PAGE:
2014 Mercedes-Benz CLA250: Check Engine Light Reset Attempt
December 04, 2013
A couple of days ago the Check Engine light winked on while another staffer was piloting our near-new 2014 Mercedes-Benz CLA 250. However, as is often the case, he couldn't correlate its arrival to anything special he was doing at the time. It did not come on during the startup sequence or while climbing a steep grade. He was just, you know, driving.
For its part, the car is fine. No hiccups, no reluctant acceleration, just the dang light on the dash. Well, maybe the fuel economy is a little underwhelming, but it's hard to be sure that's a thing with just 476 total miles on the clock.
I have a couple of low-cost OBD code scanners at home, so I hooked each of them up to see what they could tell me.
The first was the Scan Gauge II. It came back with a single diagnostic trouble code with an ominous-sounding title: P0004 - Fuel Volume Regulator Control Circuit High.
Farther on in the definition, though, it points out that this code is "not common and sometimes is shown in error due to the design of the code reader." It goes on to say the first thing I should do is attempt to re-read the code with a higher-quality code reader.
Our CarMD is a fancier device, and it came back with a fancier code: P24D6. But this one is not defined on the common DTC-code websites except to say that it's an automaker-specific code. In other words, it's not one of the required OBD-II codes and I can't decode it without Mercedes equipment.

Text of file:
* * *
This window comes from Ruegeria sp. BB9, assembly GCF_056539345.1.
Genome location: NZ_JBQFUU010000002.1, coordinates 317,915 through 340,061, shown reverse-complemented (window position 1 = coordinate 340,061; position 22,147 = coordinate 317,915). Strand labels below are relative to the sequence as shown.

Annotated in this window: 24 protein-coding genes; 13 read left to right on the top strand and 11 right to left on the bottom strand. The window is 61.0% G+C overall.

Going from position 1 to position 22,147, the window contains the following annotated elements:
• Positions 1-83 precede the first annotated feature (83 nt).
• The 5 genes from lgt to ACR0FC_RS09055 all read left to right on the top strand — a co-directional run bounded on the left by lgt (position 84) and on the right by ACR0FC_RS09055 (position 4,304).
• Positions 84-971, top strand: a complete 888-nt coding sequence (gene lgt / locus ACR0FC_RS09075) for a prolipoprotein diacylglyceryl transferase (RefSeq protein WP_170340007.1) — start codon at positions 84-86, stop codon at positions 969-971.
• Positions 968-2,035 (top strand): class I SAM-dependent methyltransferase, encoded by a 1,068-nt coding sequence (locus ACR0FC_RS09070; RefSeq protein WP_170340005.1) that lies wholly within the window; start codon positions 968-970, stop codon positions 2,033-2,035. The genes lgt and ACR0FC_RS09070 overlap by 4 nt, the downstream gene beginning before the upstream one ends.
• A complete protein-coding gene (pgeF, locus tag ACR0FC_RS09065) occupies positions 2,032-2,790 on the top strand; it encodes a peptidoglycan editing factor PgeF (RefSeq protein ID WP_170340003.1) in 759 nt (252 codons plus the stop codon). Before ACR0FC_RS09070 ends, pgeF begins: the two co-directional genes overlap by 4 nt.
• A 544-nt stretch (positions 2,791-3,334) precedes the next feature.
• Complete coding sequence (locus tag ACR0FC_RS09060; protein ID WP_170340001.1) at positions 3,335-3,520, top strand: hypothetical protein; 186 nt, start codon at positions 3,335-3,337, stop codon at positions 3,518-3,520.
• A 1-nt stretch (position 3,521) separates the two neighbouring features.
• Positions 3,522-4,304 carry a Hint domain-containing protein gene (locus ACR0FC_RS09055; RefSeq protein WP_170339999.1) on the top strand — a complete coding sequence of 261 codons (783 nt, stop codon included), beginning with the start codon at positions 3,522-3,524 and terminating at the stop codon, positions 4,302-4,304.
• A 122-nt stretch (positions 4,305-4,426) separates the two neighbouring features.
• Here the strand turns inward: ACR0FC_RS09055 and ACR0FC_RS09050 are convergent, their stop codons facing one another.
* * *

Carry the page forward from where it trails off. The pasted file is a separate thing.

So I went back to the advice page for P0004: reset the Check Engine light and see if it comes back. That worked for the entire weekend, some 250 miles of unhurried driving, a typical mix of city and freeway errand-running and holiday shopping. "Must have been a fluke," I thought.
But then I started the engine in order to read the odometer mileage in preparation for writing this status update. Of course the light chose that moment to wink back on.
Enough messing around with toys. It's time for a dealer visit.
We're not the only ones. I've since learned that Mercedes CLA forums began lighting up in October with complaints from others about the P24D6 fault code. Like our car, their DTCs appeared in the first few hundred miles.
At first there was no remedy for what has been described as an OBD software glitch, but that changed in early November. Thing is, that's about the same time we took delivery of our car. We must have missed the fix by days, maybe hours.
We'll keep you posted once we schedule an appointment and bring it in. But at least it doesn't sound like a big deal, except for the hassle.
Dan Edmunds, Director of Vehicle Testing @ 715 miles